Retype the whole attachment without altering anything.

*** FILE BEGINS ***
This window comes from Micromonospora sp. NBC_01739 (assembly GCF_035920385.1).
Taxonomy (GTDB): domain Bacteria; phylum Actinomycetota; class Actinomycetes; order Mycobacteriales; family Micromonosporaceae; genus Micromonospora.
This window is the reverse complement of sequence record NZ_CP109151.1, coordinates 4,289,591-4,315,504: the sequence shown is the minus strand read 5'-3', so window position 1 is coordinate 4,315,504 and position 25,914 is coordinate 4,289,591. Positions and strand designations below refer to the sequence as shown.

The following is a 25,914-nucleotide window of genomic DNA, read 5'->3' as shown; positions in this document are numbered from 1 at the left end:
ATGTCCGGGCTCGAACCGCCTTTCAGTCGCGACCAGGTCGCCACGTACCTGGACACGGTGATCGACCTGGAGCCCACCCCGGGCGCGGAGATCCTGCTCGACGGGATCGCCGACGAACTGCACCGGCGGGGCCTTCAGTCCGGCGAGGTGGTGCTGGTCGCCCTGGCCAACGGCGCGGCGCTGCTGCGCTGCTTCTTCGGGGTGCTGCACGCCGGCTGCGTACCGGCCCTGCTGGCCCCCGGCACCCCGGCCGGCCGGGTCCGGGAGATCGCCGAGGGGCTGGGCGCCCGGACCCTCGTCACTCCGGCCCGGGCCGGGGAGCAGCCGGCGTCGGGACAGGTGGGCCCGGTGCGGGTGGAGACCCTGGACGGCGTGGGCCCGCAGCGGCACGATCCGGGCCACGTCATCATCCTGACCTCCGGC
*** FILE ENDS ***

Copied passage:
This window comes from Micromonospora sp. NBC_01739 (assembly GCF_035920385.1).
Taxonomy (GTDB): domain Bacteria; phylum Actinomycetota; class Actinomycetes; order Mycobacteriales; family Micromonosporaceae; genus Micromonospora.
This window is the reverse complement of sequence record NZ_CP109151.1, coordinates 4,289,591-4,315,504: the sequence shown is the minus strand read 5'-3', so window position 1 is coordinate 4,315,504 and position 25,914 is coordinate 4,289,591. Positions and strand designations below refer to the sequence as shown.

The following is a 25,914-nucleotide window of genomic DNA, read 5'->3' as shown; positions in this document are numbered from 1 at the left end:
ATGTCCGGGCTCGAACCGCCTTTCAGTCGCGACCAGGTCGCCACGTACCTGGACACGGTGATCGACCTGGAGCCCACCCCGGGCGCGGAGATCCTGCTCGACGGGATCGCCGACGAACTGCACCGGCGGGGCCTTCAGTCCGGCGAGGTGGTGCTGGTCGCCCTGGCCAACGGCGCGGCGCTGCTGCGCTGCTTCTTCGGGGTGCTGCACGCCGGCTGCGTACCGGCCCTGCTGGCCCCCGGCACCCCGGCCGGCCGGGTCCGGGAGATCGCCGAGGGGCTGGGCGCCCGGACCCTCGTCACTCCGGCCCGGGCCGGGGAGCAGCCGGCGTCGGGACAGGTGGGCCCGGTGCGGGTGGAGACCCTGGACGGCGTGGGCCCGCAGCGGCACGATCCGGGCCACGTCATCATCCTGACCTCCGGC